The approach to answering these questions is found with a number of mathematical techniques within MPT, notably efficient frontier analysis (EFA), dynamic financial analysis (DFA), capital asset pricing modeling (CAPM), or some other behavioral economic analysis of choice under conditions of information uncertainty. For the purpose of this chapter and its case study, we focus on the use of EFA within an insurance purchasing context.

It is important, however, to point out that some assumptions contained within the original MPT framework have been controversial and have generated a lively even-sided debate within the academic and practitioner literature base.[2]

The key assumptions include:

• The owners of portfolios are exclusively interested in the optimization problem.

• Asset returns are jointly normally distributed and random.

• Expected correlations between assets are fixed and constant without a time frame – in effect, forever.

• All parties to the use or exploitation of the portfolio always maximize economic utility regardless of other information, expectations, or considerations.

• All parties to the portfolio are considered rational and risk-averse.

• All parties to the portfolio performance have consistent, timely, and the same information at all points in time.

• All parties have the ability to accurately conceptualize and calculate the possible distribution of returns to the portfolio, and these calculations, in fact, match the actual returns of the portfolio.

• The performance of the portfolio is free of tax or transaction costs, and there is no transactional or postreturn friction.

• All parties to the portfolio are considered price takers, and their behaviors and choices do not influence the price market for the portfolio.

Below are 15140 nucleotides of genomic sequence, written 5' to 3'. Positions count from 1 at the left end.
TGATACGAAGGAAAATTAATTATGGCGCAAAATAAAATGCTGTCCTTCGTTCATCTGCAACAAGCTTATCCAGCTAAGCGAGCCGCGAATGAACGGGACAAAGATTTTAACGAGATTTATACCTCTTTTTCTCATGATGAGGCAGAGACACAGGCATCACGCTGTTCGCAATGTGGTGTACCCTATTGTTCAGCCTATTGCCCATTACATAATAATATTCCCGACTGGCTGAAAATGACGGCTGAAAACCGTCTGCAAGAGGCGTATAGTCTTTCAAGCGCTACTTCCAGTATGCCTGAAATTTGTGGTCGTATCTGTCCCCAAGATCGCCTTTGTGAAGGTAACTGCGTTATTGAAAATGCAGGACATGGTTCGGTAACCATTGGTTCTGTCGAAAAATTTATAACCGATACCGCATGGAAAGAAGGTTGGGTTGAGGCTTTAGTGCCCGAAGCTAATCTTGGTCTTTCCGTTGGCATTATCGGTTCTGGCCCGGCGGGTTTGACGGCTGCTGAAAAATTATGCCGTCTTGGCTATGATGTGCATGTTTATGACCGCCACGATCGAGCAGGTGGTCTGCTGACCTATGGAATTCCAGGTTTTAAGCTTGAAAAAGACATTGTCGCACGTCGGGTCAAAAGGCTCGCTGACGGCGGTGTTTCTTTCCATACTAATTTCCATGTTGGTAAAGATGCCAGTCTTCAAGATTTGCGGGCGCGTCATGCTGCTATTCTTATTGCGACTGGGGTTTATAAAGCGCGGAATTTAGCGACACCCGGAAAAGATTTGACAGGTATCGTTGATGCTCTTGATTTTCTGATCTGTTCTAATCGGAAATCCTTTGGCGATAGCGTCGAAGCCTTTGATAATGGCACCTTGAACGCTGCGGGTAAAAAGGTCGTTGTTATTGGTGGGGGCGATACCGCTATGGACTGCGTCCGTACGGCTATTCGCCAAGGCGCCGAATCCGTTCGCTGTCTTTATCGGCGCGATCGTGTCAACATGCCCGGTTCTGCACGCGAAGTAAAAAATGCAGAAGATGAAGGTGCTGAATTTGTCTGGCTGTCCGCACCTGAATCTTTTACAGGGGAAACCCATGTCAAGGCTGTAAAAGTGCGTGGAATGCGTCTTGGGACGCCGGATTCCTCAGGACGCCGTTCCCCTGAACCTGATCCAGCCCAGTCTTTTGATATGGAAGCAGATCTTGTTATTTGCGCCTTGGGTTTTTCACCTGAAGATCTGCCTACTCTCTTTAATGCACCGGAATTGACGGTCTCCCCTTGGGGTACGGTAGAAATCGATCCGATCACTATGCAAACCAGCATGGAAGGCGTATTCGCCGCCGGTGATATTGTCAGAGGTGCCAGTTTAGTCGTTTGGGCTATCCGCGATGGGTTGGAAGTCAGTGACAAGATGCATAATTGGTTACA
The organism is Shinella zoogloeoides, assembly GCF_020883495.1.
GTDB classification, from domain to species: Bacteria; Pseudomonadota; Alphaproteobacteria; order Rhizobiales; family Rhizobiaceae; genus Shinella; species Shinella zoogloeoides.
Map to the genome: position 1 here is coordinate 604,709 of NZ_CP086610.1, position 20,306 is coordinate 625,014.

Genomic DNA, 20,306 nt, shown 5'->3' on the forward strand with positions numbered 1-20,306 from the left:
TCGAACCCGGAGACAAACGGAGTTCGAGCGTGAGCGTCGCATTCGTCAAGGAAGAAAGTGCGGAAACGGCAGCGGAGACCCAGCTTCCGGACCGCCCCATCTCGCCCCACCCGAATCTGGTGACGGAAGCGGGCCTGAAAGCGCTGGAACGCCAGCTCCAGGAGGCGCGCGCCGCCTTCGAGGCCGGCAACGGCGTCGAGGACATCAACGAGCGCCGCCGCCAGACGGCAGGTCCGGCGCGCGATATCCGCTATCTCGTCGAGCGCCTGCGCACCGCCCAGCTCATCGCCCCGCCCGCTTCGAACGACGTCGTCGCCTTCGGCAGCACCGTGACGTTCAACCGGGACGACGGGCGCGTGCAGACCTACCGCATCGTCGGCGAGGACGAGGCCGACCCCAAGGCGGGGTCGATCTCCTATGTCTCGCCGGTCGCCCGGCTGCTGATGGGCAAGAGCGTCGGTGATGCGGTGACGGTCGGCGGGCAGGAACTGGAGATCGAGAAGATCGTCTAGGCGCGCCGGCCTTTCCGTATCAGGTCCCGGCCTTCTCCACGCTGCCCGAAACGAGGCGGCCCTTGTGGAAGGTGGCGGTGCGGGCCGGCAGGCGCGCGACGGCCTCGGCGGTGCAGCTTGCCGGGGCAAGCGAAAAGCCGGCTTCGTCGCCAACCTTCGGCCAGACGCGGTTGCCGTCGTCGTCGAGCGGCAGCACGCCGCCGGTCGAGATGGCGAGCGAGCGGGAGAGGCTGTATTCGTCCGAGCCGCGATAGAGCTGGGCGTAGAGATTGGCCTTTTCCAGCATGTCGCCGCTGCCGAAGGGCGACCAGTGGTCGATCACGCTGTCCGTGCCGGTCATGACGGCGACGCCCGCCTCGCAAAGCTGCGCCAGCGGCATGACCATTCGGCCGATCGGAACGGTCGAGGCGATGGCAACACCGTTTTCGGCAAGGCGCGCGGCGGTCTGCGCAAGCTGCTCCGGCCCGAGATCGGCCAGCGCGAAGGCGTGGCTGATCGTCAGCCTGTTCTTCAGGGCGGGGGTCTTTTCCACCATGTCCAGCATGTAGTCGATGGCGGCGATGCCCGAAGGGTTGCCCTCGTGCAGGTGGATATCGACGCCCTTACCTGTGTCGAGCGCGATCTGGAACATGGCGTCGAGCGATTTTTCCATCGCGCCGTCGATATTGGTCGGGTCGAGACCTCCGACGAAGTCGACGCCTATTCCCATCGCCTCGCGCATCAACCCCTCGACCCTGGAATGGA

• Like the transactional or postreturn friction assumption, capital to invest in the portfolio is free and without an encumbering interest rate.

• A priori risk volatility can be conceptualized, calculated, and known in advance of the portfolio's construction, including asset/investment selection. Also, the portfolio's risk volatility is constant except when significant or material changes to the asset/investment distribution are made.

For many, the primary criticism of the MPT model and many of its derivative subanalytics is that the assumptions are overly restrictive and do not adequately model real-world markets. Critics view MPT output and/or results as mathematical predictions about the future because many of the risk distributions, return calculations, and hypothesized correlations contained in the MPT approach are found in expected values. Since expected values are themselves statistical distributions, they may be inaccurate due to misspecification or may be subject to the influences of mitigating market information or circumstances.

Nonetheless, MPT and the use of EFA represent powerful ways to generate insight into portfolio performance and the prospective individual portfolio component efficiencies, which is a key step in implementing a strategic risk management philosophy.

• [1] We have defined efficient to mean the maximum return on investment for keeping risk or transferring risk to a third party.
• [2] Milan Vaclavik and Josef Jablonsky, "Revisions of Modem Portfolio Theory Optimization Model," 2011.